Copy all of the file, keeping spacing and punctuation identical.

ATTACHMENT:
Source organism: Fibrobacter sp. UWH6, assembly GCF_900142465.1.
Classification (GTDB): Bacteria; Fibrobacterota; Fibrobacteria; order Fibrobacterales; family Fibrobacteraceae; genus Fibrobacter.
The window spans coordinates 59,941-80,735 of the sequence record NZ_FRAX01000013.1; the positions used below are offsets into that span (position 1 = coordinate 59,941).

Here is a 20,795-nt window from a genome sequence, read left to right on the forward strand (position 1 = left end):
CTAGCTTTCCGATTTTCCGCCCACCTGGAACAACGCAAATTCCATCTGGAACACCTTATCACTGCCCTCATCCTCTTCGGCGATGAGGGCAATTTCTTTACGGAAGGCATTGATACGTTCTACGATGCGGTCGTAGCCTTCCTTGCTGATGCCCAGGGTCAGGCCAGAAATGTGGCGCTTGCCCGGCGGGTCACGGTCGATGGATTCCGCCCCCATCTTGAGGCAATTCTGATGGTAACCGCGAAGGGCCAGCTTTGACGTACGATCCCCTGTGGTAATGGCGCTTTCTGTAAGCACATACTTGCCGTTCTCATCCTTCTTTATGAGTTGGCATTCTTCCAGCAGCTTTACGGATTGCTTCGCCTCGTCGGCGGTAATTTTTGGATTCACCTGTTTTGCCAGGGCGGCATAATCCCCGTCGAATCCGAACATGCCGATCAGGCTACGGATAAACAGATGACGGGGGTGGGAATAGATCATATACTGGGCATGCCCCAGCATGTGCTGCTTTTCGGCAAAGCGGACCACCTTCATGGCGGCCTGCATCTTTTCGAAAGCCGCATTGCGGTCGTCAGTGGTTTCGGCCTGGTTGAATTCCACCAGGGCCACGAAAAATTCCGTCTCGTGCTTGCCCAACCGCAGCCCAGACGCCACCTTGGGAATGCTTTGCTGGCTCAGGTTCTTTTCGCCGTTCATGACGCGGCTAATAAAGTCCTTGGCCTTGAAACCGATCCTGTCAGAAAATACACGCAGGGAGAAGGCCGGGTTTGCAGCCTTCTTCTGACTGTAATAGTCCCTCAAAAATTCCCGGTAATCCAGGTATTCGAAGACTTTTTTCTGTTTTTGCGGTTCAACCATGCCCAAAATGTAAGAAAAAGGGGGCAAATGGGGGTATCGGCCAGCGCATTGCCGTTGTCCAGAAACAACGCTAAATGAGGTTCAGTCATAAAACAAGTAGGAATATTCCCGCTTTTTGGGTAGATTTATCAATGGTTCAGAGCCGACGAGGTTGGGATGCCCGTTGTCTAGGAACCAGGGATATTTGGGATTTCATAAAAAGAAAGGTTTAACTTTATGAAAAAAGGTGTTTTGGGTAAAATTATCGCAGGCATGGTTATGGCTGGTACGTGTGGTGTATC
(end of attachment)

Source organism: Fibrobacter sp. UWH6, assembly GCF_900142465.1.
Classification (GTDB): Bacteria; Fibrobacterota; Fibrobacteria; order Fibrobacterales; family Fibrobacteraceae; genus Fibrobacter.
The window spans coordinates 59,941-80,735 of the sequence record NZ_FRAX01000013.1; the positions used below are offsets into that span (position 1 = coordinate 59,941).

Here is a 20,795-nt window from a genome sequence, read left to right on the forward strand (position 1 = left end):
CTAGCTTTCCGATTTTCCGCCCACCTGGAACAACGCAAATTCCATCTGGAACACCTTATCACTGCCCTCATCCTCTTCGGCGATGAGGGCAATTTCTTTACGGAAGGCATTGATACGTTCTACGATGCGGTCGTAGCCTTCCTTGCTGATGCCCAGGGTCAGGCCAGAAATGTGGCGCTTGCCCGGCGGGTCACGGTCGATGGATTCCGCCCCCATCTTGAGGCAATTCTGATGGTAACCGCGAAGGGCCAGCTTTGACGTACGATCCCCTGTGGTAATGGCGCTTTCTGTAAGCACATACTTGCCGTTCTCATCCTTCTTTATGAGTTGGCATTCTTCCAGCAGCTTTACGGATTGCTTCGCCTCGTCGGCGGTAATTTTTGGATTCACCTGTTTTGCCAGGGCGGCATAATCCCCGTCGAATCCGAACATGCCGATCAGGCTACGGATAAACAGATGACGGGGGTGGGAATAGATCATATACTGGGCATGCCCCAGCATGTGCTGCTTTTCGGCAAAGCGGACCACCTTCATGGCGGCCTGCATCTTTTCGAAAGCCGCATTGCGGTCGTCAGTGGTTTCGGCCTGGTTGAATTCCACCAGGGCCACGAAAAATTCCGTCTCGTGCTTGCCCAACCGCAGCCCAGACGCCACCTTGGGAATGCTTTGCTGGCTCAGGTTCTTTTCGCCGTTCATGACGCGGCTAATAAAGTCCTTGGCCTTGAAACCGATCCTGTCAGAAAATACACGCAGGGAGAAGGCCGGGTTTGCAGCCTTCTTCTGACTGTAATAGTCCCTCAAAAATTCCCGGTAATCCAGGTATTCGAAGACTTTTTTCTGTTTTTGCGGTTCAACCATGCCCAAAATGTAAGAAAAAGGGGGCAAATGGGGGTATCGGCCAGCGCATTGCCGTTGTCCAGAAACAACGCTAAATGAGGTTCAGTCATAAAACAAGTAGGAATATTCCCGCTTTTTGGGTAGATTTATCAATGGTTCAGAGCCGACGAGGTTGGGATGCCCGTTGTCTAGGAACCAGGGATATTTGGGATTTCATAAAAAGAAAGGTTTAACTTTATGAAAAAAGGTGTTTTGGGTAAAATTATCGCAGGCATGGTTATGGCTGGTACGTGTGGTGTATC